Most Memorable: May 2015
When the phone rings and I see Nora’s picture, I take deep breath and let go of my day’s plans.
She says, “Amy. I’m sorry. I failed the stool sample.”
I think, Lord help me, but say, “That’s alright. I was disappointed not to be a part of the poo party.”
The two people testing peach firmness look up when I say poo party and the grey haired one smiles. Probably imagines I am talking babies.
I ask, “Did you get it collected?”
She’s laughing. “Yeah, that part I managed. Lucky you. But when I took it to the lab they said I needed paperwork. I didn’t get paperwork.”
She got paperwork. The grocery cart is hard to maneuver with one hand, so I am in front dragging it over to the restroom area where talking about poo seems more appropriate.
“I think the paperwork was that green and white sheet with carbon copies.”
I know it’s green and white because I remember the moment I handed it to her.
She says, “The doctor said you had it.”
Her voice rises in tone only. “The new one. I stopped by with my stool and told them I needed paperwork, and they said ‘your daughter-in-law has it.’”
“I’m sorry about that. I’ll come right over and we’ll find the paper.”
“No one was really congenial about the whole thing.” Her voice is flat and filled with resignation. “And can you take me back to the lab?”
Customer service at the grocery isn’t too congenial either when I leave my cart full of groceries for “an emergency.” But I can understand that. It’s more forgivable than casting ire at an old lady who forgot paperwork. Just run her another damn copy.
These impatient people must think they’ll never be forgetful and vulnerable to strangers. This is the lady who, for years, kicked my ass in Scrabble. Making 60-point, four-letter words at every turn by tucking them into spaces I could never see between tiles. Now random receptionists are giving her shit about carbon copies.
But to be fair, I constantly question the way I treat her too. It is a balance of letting her do for herself versus hovering and casting a shadow over her dignity. This conflict manifests itself in odd ways. Like me waiting nervously for a full seven minutes at her front door. Not much dignity remains when people start traipsing around your house looking for you.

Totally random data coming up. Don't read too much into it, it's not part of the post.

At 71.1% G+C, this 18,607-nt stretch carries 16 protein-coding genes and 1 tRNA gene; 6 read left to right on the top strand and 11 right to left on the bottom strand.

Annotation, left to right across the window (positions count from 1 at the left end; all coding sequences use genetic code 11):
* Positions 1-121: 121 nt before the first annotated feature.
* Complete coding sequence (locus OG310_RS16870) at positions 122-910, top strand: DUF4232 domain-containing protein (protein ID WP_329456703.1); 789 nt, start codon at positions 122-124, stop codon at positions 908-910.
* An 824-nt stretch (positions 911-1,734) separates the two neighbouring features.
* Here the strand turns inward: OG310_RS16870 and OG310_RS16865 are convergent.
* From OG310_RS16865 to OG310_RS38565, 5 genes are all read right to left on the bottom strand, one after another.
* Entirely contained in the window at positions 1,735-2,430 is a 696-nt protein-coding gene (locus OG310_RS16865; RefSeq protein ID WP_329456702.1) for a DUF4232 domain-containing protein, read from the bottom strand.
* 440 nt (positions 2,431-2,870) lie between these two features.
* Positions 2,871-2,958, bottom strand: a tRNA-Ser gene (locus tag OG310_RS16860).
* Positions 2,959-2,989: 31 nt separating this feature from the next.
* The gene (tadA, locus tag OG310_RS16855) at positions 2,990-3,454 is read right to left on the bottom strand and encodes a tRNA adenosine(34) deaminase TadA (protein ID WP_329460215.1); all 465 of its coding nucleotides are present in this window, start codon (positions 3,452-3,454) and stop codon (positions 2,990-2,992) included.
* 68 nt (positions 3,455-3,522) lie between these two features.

I give her seven minutes because I hear that is the time it takes to smoke a cigarette. She shouldn’t be smoking, obviously, but I shouldn’t be eating brownie mix straight from the bowl either.
Today, as I wait, she comes out from the shadows of a dark kitchen around the four-minute mark. After the clunk of three locks, she opens the door and a Lysol scent wafts out. She used to tell me where she’d been before she got the door – bathroom, laundry, backyard. She doesn’t bother with that now.
Instead, she says, “I have another problem too.”
“What’s that?” I anticipate disorganized medicines or an unopened jar.
“Sadie. She’s bad.”
Sadie is her thirteen-year-old dog—beagle in the front and lab in back. She has been dying of congestive heart failure, which is the exact same thing stealing my mother-in-law’s life, moment by moment. It’s too ridiculous, this parallel, so we don’t speak of it. She’s just an old dog who also takes Lasik.
“She’s back here in the office. She can’t get up.”
I follow Nora down the dim hallway of dusty family photos and her prized wall of mismatched mirrors. We shopped for them at the antique stores in Lakewood when I was on maternity leave, weaving the large stroller in and out of quaint little shops. Nora had gotten Sadie around that time. She was a sweet little pup, free to a good home because the family that bought Sadie had new baby that was allergic. Nora told them to keep the dog. Told them it would be good for the kid’s allergies. But they said they had to do what the doctor wanted.
At the threshold of the computer room, I catch my breath as I see blood and beagle splayed on the floor. The faint smell of iron is in the air. Sadie starts struggling to get up when she sees me, her tail thump thumping against the maple hardwood Nora refinished herself five years ago.
I say, “No honey, don’t get up,” and stoop down to pet her, marveling at how soft Sadie’s ears are, like fine suede. As the dog again struggles, I sit on the floor next to her and stroke her fur from neck to tail in soothing sweeps. She repeatedly licks my leg as I begin to cry.
Nora says, “Don’t you start or I’ll lose it.”
I have never seen Nora “lose it.” Unlike me, she never cries. Only dabs her watery blue eyes with tissues as she is doing now. I don’t carry tissues, so I use my sweatshirt sleeve as a face towel.